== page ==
France Jobin | Solitude
Honestly I sit here and wonder how much solitude this lady is getting these days, after spying on social media, what looked as though an all-encompassing trip around the world to down under, only to return to wintery Montreal where she is labouring in her spare time on water damage in her home. France Jobin‘s Solitude on Kim Cascone’s reborn Silent Records, is this globetrotter’s follow-up to the recently reviewed Duos (w/Richard Chartier) as well as her solo Intrication. The incredible (+ underrated) Canadian minimalist composer has broken into a deluxe territory of dreamstate sensation on this record sustained by luminous ambient texture and depth.
Here Jobin has arranged two long tracks, Solitude 1 & 2. The first part (33:30 run time) emerges slowly and keeps rising, wavering slowly expanding and filling the room with a robust yet fleeting array of resonances. It may be appropriate to note that sounds for this were mastered by Stephan Mathieu and recorded in various locations in Medellin, Colombia, perhaps this is a place where she manages to get away, find this solitude, or had a residency? Either way, these are most definitely tones that feel worn, and are well-thawed. The variables between vinyl crackle and wavy synth drone are active and mediating counterpoints. The deeper it goes the more fluid these disparate elements seem to align, reminding me of a gentle wake upon a crystal clear body of water.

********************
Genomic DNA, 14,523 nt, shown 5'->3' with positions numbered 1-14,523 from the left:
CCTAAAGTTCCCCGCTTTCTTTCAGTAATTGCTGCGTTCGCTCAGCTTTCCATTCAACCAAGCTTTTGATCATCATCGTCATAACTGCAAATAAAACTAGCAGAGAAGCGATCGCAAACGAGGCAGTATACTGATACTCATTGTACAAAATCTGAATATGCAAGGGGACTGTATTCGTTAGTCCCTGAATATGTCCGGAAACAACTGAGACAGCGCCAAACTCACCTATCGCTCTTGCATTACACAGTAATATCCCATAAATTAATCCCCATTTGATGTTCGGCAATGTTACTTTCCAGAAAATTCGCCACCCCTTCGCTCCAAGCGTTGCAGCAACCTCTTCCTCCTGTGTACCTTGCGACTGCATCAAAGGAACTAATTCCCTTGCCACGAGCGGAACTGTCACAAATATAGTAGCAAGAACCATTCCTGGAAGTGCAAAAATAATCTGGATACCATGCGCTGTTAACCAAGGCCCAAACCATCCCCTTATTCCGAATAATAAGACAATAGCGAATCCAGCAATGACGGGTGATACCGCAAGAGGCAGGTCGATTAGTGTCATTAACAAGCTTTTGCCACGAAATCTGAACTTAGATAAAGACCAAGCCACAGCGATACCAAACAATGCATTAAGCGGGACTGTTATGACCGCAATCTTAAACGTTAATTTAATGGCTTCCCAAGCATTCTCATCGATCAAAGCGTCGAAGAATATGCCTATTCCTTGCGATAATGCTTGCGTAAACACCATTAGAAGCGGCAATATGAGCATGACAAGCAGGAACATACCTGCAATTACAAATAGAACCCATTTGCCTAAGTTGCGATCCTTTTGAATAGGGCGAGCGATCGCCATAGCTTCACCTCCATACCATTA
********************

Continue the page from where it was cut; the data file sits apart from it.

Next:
The mid-tonal range is a bit of a traversing tunnel allowing the sonic flow to travel through and around the listener. It can be seen as ‘solitude’ yet more a bit detached than completely isolated. When Solitude 2 starts Jobin is playing with tonal separation and multi-directional cadence. The way the timbre moves from right/left channels is slightly off-putting at first, it’s asking my brain to move with is, back and forth, almost like a subliminal listening workout. After some variables in weight and other momentary abstract drifting drone, this begins to glide with its glitchy choppiness, on its own accord. Once things start to become textural and granular, and their are pockets of airy punctuation added you begin to understand the larger concept here, one of release, of breaching the everyday for a sense of respite, however fleeting.